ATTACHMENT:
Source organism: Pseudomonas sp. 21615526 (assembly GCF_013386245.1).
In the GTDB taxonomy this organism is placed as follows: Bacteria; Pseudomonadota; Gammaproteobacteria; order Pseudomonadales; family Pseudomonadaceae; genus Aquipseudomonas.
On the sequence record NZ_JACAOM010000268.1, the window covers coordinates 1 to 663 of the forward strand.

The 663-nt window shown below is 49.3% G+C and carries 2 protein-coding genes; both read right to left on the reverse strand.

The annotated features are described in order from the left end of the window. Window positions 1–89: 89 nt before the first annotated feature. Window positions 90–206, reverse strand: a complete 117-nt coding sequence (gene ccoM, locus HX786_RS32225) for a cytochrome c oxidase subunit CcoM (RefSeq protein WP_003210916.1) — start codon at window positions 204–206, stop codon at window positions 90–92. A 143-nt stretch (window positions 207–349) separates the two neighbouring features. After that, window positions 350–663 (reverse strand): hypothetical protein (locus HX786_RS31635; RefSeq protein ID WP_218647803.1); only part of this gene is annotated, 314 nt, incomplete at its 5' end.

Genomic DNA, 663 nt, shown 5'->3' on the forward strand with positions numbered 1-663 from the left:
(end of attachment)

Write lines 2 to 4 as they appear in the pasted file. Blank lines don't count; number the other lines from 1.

In the GTDB taxonomy this organism is placed as follows: Bacteria; Pseudomonadota; Gammaproteobacteria; order Pseudomonadales; family Pseudomonadaceae; genus Aquipseudomonas.
On the sequence record NZ_JACAOM010000268.1, the window covers coordinates 1 to 663 of the forward strand.

The 663-nt window shown below is 49.3% G+C and carries 2 protein-coding genes; both read right to left on the reverse strand.